Hell yeah, you'll get untold numbers of hysterics forwarding pictures of kitties labeled "threats" to the authorities. And since the FBI has to launch a full scale investigation of every complaint it receives, all of the kitty pictures will be investigated, leaving no time for the real threats. There are threats of words and real yhreats, and they're easily distinguishable by the layperson. The last thing you want to do is forward them to investigators whose job it is to investigate, and who can tell you if your stalker has a criminal record or is a credible threat, because they'll get so annoyed by the whole business they'll just stop reading them altogether, leaving them all in a big to-be-read pile. And then you'll be sorry!

And what's more important, your personal safety or making a good impression on every ignorant, clueless, subliterate, condescending misogynist fuckwit in the world?

Being effective in analyzing true threats.

Sounds like you need a little stress relief responding in such a manner. Maybe talk a walk and get some oxygen? Otherwise I suspect you'll be seeing a threat behind every bush, every insult suddenly will become a life-threatening status.

Then, the real threats get taken less seriously. Screen wisely, so when a woman who does reports words PLUS, she can still be taken seriously and not dismissed like all the other "threats" reported for the satisfaction of gaining a personal paper trail.

um, anonymous? There's something you appear to be missing here. The point of this kind of anonymous intimidation is _less speech_

It's really entirely that simple. Some anonymous asshole (and if you're really lucky it's just an asshole) has decided that your using the internet to communicate annoys them so much that they're going to see if the threat of physical violence will stop you.

I'm fascinated that you think the issue here is the hypothetical chilling effect to the speech of people who might be sending (presumably kindly good-hearted and well-meant) anonymous rape and murder threats rather than the very real chilling effect on the speech of the people who currently receive them.

Luckily, we already have a case study. They decided to adopt your model in Afghanistan.

Jackmormon, I use this page on the FBI's website to report these emails.

Lindsay Beyerenstein, you have a point that people in a direct position are usually in the best position to judge their own predicament. But assuming that means that their decision is "right" kind of prevents us from ever criticizing anyone. I think Kos is just missing the point though, he's thinking in terms of whether he actually feels threatened and not in terms of whether theres a n interest in preventing this sort of behavior.

Anonymous: I don't care if the threats were credible. Currently, disagreement is considered acceptable in politics, but threats are a fringe tactic. Violence may occur, but it is extremely rare even during times of political discord. By ignoring threats, we help to normalize them making threats acceptable and moving violence to the fringe. At that point, the same thugs who send threatening E-mails will start using violence as a tactic.

You seem to think that threats are only important if the individual intends to carry them out. The point of a threat isn't to carry the threat out, it's to intimidate the target away from an action or behavior. Implicit in threatening someone over a behavior is the promise that violence will not come if they stop that behavior. It's an attempt to wage politics through violence. That's why it's important to crack down on it before the notion that it's okay to threaten violence over political disagreement turns into the notion that it's okay to carry out violence because of a political dispute. Like all good law, it's about preserving society and not just about protecting individuals.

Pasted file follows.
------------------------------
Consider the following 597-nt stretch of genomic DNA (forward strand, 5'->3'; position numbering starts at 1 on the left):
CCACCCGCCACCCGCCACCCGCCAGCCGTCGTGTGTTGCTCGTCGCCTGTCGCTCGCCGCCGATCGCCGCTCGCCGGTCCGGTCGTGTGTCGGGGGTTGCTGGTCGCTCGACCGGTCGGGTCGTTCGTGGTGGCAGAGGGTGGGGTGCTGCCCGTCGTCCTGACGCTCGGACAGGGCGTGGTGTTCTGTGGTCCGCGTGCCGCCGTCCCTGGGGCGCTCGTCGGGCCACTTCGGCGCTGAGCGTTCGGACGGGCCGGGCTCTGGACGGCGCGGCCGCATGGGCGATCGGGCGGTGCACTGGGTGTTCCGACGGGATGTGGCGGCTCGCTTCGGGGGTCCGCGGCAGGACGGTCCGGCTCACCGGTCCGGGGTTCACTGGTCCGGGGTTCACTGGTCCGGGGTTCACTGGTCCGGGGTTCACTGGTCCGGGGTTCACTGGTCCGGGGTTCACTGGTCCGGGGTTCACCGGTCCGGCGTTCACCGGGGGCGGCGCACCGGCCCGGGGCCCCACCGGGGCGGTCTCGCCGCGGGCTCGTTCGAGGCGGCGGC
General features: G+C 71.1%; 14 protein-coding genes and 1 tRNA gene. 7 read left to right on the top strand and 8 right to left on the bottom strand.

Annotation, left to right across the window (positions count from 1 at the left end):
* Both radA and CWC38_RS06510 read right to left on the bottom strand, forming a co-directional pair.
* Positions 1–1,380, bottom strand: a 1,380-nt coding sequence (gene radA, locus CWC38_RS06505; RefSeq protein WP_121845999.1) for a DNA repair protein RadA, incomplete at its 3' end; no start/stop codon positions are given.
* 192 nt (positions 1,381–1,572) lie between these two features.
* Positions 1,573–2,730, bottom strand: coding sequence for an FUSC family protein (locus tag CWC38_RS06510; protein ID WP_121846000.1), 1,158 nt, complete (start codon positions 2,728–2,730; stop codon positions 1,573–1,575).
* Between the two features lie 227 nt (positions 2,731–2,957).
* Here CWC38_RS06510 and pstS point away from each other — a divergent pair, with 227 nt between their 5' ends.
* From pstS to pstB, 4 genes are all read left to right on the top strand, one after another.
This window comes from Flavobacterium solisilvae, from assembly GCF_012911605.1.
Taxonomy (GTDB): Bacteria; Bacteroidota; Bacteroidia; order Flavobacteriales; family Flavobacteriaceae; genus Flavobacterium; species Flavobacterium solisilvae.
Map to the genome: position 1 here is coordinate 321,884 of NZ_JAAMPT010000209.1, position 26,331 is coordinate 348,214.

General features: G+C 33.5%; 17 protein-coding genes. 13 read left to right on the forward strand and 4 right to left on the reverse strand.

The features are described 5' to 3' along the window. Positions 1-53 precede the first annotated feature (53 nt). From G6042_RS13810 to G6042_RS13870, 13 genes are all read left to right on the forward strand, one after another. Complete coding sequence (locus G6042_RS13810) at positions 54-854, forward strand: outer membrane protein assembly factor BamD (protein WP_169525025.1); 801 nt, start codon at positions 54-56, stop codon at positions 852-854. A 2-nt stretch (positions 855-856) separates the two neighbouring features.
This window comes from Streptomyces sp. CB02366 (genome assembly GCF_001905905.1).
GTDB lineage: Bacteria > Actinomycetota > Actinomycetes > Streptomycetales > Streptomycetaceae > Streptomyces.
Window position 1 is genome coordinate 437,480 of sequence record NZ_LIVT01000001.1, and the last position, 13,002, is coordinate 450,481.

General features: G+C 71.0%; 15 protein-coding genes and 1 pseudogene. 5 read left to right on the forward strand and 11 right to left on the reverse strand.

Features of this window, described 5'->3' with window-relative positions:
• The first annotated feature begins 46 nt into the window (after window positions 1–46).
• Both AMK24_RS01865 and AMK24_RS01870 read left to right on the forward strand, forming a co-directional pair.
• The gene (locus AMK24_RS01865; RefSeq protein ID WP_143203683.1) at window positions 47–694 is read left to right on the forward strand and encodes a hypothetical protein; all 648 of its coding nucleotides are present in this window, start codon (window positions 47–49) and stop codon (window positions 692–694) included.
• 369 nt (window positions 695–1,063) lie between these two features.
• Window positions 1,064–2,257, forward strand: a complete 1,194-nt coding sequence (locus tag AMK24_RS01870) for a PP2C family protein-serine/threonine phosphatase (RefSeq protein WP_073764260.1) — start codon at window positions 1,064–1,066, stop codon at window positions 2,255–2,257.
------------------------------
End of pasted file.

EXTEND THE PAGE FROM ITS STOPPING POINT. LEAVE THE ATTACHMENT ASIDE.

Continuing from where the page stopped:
I'm not sure I'm in complete agreement with soullite's defintion of "good law", but (s)he otherwise has it right. Its very hard to distinguish credible threats from non-credible ones, but to the extent there's no consequence for these actions you increase the chance that some people will escalate.

Lindsay,
Like many feminists, I just want to smack people who are telling Kathy Sierra to, in effect, "quit being such a hysterical woman." I loved your post and Socko's comments. The oh-so-brave and condescending "anonymous" of 4-13-07, 7:44 a.m., talked of how women should be analyzing "true" threats. Is Kathy trained to do this? That's the job of law enforcement. If she feels threatened, she should pass the info along; it's a sensible choice, and I trust that the FBI has enough sense to judge the threat level.

I don't know Kathy Sierra, but I suspect she isn't reacting this strongly to the first bit of hate mail she's ever received; I doubt she would respond this way to just any old bit of online sniping. Re the criticism of Kathy's decision to ask for help: This is another case of "damned if you do and damned if you don't."

Anonymouse [<- not a typo] also criticized Kathy's reporting of this offense, characterizing Kathy's actions as being just "for the satisfaction of gaining a personal paper trail." Puh-leeze, fool. I doubt that Kathy feels any kind of satisfaction at doing what little she can do to put the brakes on what is, at best an online bully and, at worst, a real threat.